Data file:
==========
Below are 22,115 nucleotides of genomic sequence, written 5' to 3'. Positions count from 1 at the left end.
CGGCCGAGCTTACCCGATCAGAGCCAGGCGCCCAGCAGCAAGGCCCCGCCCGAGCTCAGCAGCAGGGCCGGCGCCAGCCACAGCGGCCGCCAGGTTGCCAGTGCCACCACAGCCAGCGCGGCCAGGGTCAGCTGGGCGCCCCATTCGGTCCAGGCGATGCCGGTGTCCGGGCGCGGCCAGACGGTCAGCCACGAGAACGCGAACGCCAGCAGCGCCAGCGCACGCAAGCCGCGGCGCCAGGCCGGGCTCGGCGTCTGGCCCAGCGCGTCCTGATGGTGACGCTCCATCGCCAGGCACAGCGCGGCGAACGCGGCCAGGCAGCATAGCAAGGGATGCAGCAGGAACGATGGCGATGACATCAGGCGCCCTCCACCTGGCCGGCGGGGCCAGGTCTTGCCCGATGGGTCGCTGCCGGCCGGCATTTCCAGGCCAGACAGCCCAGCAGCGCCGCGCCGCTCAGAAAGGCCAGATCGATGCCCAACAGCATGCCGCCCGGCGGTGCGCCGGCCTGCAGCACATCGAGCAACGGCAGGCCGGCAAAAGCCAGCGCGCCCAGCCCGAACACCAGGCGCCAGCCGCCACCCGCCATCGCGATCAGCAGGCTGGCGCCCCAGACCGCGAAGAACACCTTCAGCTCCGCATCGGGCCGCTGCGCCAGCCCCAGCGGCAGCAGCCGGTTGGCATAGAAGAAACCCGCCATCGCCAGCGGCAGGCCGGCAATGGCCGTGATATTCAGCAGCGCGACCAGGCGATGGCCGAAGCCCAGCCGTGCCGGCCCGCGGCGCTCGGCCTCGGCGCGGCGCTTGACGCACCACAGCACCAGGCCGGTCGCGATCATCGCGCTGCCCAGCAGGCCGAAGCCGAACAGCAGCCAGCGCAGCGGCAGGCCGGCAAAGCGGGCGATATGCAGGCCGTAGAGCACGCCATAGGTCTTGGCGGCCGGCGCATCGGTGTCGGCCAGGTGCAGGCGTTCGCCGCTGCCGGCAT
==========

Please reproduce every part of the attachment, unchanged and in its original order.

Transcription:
Below are 22,115 nucleotides of genomic sequence, written 5' to 3'. Positions count from 1 at the left end.
CGGCCGAGCTTACCCGATCAGAGCCAGGCGCCCAGCAGCAAGGCCCCGCCCGAGCTCAGCAGCAGGGCCGGCGCCAGCCACAGCGGCCGCCAGGTTGCCAGTGCCACCACAGCCAGCGCGGCCAGGGTCAGCTGGGCGCCCCATTCGGTCCAGGCGATGCCGGTGTCCGGGCGCGGCCAGACGGTCAGCCACGAGAACGCGAACGCCAGCAGCGCCAGCGCACGCAAGCCGCGGCGCCAGGCCGGGCTCGGCGTCTGGCCCAGCGCGTCCTGATGGTGACGCTCCATCGCCAGGCACAGCGCGGCGAACGCGGCCAGGCAGCATAGCAAGGGATGCAGCAGGAACGATGGCGATGACATCAGGCGCCCTCCACCTGGCCGGCGGGGCCAGGTCTTGCCCGATGGGTCGCTGCCGGCCGGCATTTCCAGGCCAGACAGCCCAGCAGCGCCGCGCCGCTCAGAAAGGCCAGATCGATGCCCAACAGCATGCCGCCCGGCGGTGCGCCGGCCTGCAGCACATCGAGCAACGGCAGGCCGGCAAAAGCCAGCGCGCCCAGCCCGAACACCAGGCGCCAGCCGCCACCCGCCATCGCGATCAGCAGGCTGGCGCCCCAGACCGCGAAGAACACCTTCAGCTCCGCATCGGGCCGCTGCGCCAGCCCCAGCGGCAGCAGCCGGTTGGCATAGAAGAAACCCGCCATCGCCAGCGGCAGGCCGGCAATGGCCGTGATATTCAGCAGCGCGACCAGGCGATGGCCGAAGCCCAGCCGTGCCGGCCCGCGGCGCTCGGCCTCGGCGCGGCGCTTGACGCACCACAGCACCAGGCCGGTCGCGATCATCGCGCTGCCCAGCAGGCCGAAGCCGAACAGCAGCCAGCGCAGCGGCAGGCCGGCAAAGCGGGCGATATGCAGGCCGTAGAGCACGCCATAGGTCTTGGCGGCCGGCGCATCGGTGTCGGCCAGGTGCAGGCGTTCGCCGCTGCCGGCAT